"Flint Fields are two adjoining agricultural fields, the South and North field, totaling approximately 35 acres. Lying below Lincoln Hill and close to the center of town, these fields are a cherished part of the Lincoln landscape. These fields are a portion of one of the oldest family farms in New England. They have been owned and farmed by the same same family since the mid-seventeenth century; in fact, the land was part of a 750-acre grant deeded to Thomas Flint in the 1640's. (Included in the tract was all of the land presently thought of as Lincoln town center and Flint's Pond, covering about 150 acres.)
In the first decade of the eighteenth century, Flint's heir, Captain Ephriam Flint, became the first to farm the land. He built the farmhouse, which stands near the end of the North Field, west of Lexington Road.
By the end of the nineteenth century, the Boston market was supplied with produce from the Flint farm: fruits from the strawberry field and the apple orchard covering much of North Field, a wide variety of vegetables and pickling cucumbers, and hay from the pasture land. Then, in the early twentieth century, the Flints built four greenhouses in the North Field, extending the season and allowing for an expanded variety of market crops. Radishes, lettuce, cucumbers, tomatoes and flowers were all grown there, but unfortunately the 1938 hurricane destroyed two of the greenhouses, and in the late 1940's another hurricane took the other two.
The old barn next to the Ephriam Flint house was moved from behind the white barn across the street to its present location in 1918. Recently, both the North and South fields have been used to grow silage corn and hay made up of timothy, clover and alfalfa.
A grand effort of grass-roots fund-raising and reduced sale prices, culminating in 1989, successfully preserved Flint Fields, a unique agricultural and historic treasure. Participants included the Flint family, the Lincoln Conservation Commission and other town boards, the Lincoln Land Conservation Trust, abutters, and other committed town residents.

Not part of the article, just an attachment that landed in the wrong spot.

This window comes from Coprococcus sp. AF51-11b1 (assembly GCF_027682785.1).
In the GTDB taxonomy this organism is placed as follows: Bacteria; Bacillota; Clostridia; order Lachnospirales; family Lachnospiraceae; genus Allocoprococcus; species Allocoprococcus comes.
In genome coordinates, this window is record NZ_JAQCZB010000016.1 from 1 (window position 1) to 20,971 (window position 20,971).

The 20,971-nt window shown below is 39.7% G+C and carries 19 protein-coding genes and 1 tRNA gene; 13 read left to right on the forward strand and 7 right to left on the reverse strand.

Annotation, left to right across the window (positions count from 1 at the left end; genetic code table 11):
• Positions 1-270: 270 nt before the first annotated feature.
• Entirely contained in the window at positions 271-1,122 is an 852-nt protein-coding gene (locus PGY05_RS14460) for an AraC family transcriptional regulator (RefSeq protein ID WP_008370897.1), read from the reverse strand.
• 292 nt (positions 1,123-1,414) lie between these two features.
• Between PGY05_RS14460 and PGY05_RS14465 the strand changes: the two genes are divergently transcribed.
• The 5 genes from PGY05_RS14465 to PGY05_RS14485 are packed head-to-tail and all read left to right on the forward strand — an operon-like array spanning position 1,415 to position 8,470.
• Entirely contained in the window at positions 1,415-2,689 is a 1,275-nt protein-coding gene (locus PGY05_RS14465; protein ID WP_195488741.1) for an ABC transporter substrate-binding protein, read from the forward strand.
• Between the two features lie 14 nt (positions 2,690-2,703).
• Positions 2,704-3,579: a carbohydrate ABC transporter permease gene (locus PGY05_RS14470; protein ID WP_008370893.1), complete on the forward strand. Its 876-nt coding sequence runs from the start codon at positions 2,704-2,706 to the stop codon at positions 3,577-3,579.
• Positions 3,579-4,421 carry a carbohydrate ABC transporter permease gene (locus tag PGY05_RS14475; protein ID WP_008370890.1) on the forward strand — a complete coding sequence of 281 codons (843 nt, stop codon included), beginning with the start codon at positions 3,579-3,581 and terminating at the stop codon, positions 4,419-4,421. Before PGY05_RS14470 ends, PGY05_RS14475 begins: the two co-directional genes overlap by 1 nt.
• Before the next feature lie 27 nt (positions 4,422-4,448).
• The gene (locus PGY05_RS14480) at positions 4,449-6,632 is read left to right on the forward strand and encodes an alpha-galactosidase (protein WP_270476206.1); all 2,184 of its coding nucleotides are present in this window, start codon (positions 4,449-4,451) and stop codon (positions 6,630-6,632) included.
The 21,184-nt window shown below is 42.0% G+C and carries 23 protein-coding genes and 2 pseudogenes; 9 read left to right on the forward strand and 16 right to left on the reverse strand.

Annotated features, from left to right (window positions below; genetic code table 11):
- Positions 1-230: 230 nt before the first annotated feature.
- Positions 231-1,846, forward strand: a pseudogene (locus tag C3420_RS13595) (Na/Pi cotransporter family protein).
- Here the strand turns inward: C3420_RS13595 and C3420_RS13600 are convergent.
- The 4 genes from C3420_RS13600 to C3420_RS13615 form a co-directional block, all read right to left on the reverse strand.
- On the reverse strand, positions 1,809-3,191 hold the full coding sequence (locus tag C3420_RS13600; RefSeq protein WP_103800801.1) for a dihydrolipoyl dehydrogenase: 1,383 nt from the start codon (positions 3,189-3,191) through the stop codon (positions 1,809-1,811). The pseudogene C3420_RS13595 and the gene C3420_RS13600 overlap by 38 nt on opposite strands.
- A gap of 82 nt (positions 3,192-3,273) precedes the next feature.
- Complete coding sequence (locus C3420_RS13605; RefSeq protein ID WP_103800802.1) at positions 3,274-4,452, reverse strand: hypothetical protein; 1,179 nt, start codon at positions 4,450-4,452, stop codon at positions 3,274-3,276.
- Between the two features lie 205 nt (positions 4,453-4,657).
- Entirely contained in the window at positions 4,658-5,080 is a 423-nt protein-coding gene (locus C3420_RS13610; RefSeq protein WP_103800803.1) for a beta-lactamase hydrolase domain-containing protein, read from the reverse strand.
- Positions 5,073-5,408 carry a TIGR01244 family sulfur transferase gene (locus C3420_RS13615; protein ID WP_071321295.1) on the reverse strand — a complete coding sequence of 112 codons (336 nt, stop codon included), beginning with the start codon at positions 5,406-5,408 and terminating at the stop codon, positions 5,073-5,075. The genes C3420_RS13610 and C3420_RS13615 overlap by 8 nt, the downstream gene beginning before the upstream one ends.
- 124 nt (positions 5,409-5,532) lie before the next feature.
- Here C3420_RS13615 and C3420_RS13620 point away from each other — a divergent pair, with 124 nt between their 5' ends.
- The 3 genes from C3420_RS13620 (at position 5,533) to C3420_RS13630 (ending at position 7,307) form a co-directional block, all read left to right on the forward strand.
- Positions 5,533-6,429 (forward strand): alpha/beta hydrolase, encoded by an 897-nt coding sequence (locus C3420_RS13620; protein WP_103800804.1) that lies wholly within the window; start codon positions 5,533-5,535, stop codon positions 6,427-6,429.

The Warren Flint, Sr. family sold development rights on the South Field for less than half the full market value of the land. The permanent restriction on the field permits continued agricultural use while prohibiting development and other activities inconsistent with the lands natural, scenic and open character. The North Field was sold to the town outright under favorable terms by Henry and Edward Flint. It is now under cultivation and permanent conservation use.
In addition to North and South fields, more Flint property had been previously preserved. In 1979 Henry and Edward Flint donated a 7.3-acre parcel of land to the town for conservation purposes as a memorial to their mother and father, Edward F. Flint and Josephine R. Ritchie Flint.
Conserving these parcels has been essential to retaining the rural character of the historic center of town. Together these parcels are a testament to the importance of preserving agricultural land, and to the careful stewardship of one family for three and a half centuries."
*Taken from 'A Guide to Conservation Land in Lincoln', Copyright 1992 by The Lincoln Land Conservation Trust*